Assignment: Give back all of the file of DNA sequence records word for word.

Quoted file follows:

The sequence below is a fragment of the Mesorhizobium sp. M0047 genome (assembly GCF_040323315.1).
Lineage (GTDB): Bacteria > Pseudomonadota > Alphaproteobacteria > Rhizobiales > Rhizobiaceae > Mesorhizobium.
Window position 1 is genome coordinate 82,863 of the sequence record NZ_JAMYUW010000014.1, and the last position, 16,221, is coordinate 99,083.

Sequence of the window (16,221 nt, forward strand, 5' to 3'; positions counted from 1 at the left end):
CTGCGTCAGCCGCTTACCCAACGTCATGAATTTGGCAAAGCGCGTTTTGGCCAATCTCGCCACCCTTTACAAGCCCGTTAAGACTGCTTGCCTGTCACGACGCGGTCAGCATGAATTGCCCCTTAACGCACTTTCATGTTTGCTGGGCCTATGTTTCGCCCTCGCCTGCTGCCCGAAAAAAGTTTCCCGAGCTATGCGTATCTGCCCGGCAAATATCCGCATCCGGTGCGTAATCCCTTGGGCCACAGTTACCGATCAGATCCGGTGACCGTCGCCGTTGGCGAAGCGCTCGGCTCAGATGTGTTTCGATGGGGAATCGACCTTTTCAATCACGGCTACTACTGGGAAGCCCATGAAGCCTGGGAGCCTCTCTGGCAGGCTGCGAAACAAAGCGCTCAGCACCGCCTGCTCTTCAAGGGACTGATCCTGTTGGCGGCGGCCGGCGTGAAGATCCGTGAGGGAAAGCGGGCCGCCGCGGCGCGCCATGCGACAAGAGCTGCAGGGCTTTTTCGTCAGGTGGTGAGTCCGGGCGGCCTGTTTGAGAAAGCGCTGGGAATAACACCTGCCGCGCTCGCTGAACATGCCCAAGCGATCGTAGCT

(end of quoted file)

The sequence below is a fragment of the Mesorhizobium sp. M0047 genome (assembly GCF_040323315.1).
Lineage (GTDB): Bacteria > Pseudomonadota > Alphaproteobacteria > Rhizobiales > Rhizobiaceae > Mesorhizobium.
Window position 1 is genome coordinate 82,863 of the sequence record NZ_JAMYUW010000014.1, and the last position, 16,221, is coordinate 99,083.

Sequence of the window (16,221 nt, forward strand, 5' to 3'; positions counted from 1 at the left end):
CTGCGTCAGCCGCTTACCCAACGTCATGAATTTGGCAAAGCGCGTTTTGGCCAATCTCGCCACCCTTTACAAGCCCGTTAAGACTGCTTGCCTGTCACGACGCGGTCAGCATGAATTGCCCCTTAACGCACTTTCATGTTTGCTGGGCCTATGTTTCGCCCTCGCCTGCTGCCCGAAAAAAGTTTCCCGAGCTATGCGTATCTGCCCGGCAAATATCCGCATCCGGTGCGTAATCCCTTGGGCCACAGTTACCGATCAGATCCGGTGACCGTCGCCGTTGGCGAAGCGCTCGGCTCAGATGTGTTTCGATGGGGAATCGACCTTTTCAATCACGGCTACTACTGGGAAGCCCATGAAGCCTGGGAGCCTCTCTGGCAGGCTGCGAAACAAAGCGCTCAGCACCGCCTGCTCTTCAAGGGACTGATCCTGTTGGCGGCGGCCGGCGTGAAGATCCGTGAGGGAAAGCGGGCCGCCGCGGCGCGCCATGCGACAAGAGCTGCAGGGCTTTTTCGTCAGGTGGTGAGTCCGGGCGGCCTGTTTGAGAAAGCGCTGGGAATAACACCTGCCGCGCTCGCTGAACATGCCCAAGCGATCGTAGCT